Apple recently announced it will implement a system that checks photos on iPhones in the USA before they are uploaded to the iCloud to ensure the upload does not match known images of child sexual abuse.
The move has been welcomed by charities and organisations which work to prevent child abuse including the UK’s Internet Watch Foundation, which said it welcomed the tech as it would put ‘child safety at the forefront of new technology’.
However, others have criticised it on civil rights grounds. Jim Killock, of the UK’s Open Rights Group, told the Mail Online it could ‘sooner or later’ open a back door for mass government surveillance of individuals. As if everything we do isn’t already easily monitorable.
This actually sparked a bit of a debate online about what is classified as images of abuse and whether there is a naivety around what pictures are safe to send online. We all have embarrassing baby pictures of us in the bath or playing in a pool, but in the age of social media, it was put to us that there is a danger this could be classified as a form of abuse.
Having spoken to the Isle of Man Constabulary, the answer actually isn’t as black and white as we first thought. While there is unlikely to be legal ramifications, how those pictures are used and who can access them needs to be considered.
A Police spokesman told Gef: ‘The current legislation requires an image to be indecent as defined by the copine scale*, and the circumstances outlined below does not get to this threshold.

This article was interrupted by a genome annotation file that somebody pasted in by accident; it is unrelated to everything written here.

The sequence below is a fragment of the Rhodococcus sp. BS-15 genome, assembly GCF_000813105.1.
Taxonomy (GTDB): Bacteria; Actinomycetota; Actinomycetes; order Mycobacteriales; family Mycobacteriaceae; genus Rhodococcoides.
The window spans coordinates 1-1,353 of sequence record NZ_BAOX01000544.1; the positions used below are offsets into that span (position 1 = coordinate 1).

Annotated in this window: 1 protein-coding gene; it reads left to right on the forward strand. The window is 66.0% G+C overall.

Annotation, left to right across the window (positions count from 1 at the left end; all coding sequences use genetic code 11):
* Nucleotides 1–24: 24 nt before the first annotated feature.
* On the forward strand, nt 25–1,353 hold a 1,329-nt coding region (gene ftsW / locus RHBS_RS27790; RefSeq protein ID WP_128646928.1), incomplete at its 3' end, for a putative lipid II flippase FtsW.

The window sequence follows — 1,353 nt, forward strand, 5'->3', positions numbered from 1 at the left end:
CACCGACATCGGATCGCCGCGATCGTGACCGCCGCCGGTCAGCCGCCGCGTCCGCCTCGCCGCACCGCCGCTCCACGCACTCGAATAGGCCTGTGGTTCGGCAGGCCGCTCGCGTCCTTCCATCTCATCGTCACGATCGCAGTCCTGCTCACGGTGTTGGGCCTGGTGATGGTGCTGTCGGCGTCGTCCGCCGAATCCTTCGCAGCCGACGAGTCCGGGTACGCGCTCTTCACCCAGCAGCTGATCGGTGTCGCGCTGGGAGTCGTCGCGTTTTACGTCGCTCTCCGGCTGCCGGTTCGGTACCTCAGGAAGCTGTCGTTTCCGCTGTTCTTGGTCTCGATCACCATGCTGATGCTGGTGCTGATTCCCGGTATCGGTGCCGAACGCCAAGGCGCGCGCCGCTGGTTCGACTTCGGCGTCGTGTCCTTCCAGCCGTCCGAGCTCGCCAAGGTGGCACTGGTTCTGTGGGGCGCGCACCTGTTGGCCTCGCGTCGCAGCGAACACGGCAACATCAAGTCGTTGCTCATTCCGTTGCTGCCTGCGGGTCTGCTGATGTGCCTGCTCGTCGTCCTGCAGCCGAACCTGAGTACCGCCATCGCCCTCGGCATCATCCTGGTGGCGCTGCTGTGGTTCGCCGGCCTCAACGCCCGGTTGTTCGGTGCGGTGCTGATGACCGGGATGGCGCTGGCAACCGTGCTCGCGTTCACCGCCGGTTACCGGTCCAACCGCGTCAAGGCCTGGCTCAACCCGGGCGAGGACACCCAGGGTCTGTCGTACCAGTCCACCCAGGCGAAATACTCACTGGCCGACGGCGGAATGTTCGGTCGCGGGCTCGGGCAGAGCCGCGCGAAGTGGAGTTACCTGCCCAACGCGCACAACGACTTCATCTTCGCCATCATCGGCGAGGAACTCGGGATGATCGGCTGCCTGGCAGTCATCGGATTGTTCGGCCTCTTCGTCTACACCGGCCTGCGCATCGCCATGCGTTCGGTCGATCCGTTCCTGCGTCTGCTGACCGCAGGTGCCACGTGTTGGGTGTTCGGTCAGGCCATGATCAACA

‘In the new sexual offences act (not yet live), there is a lower offence of intimate (not indecent) images (to allow prosecution for offences such as up skirting) but for this to be used there must be an element of sexual gratification. There should however in modern times be an awareness of open source media when putting innocent pictures of the children and grandchildren on social media for family and friends to see. However, we should be careful that we are not over directive towards a family sharing pictures amongst themselves – i.e. let’s not let the harmful intent of the few impact the innocent sharing of pictures between family members.’
*The copine scale is used by Police and prosecutors in the UK and Ireland to categorise the severity of images of child sex abuse, the most recent model for this ranges from one to five, with five being the most severe. However, while this is the name used by the police and in court, the actual model followed in England, Wales and the Isle of Man is the SAP scale.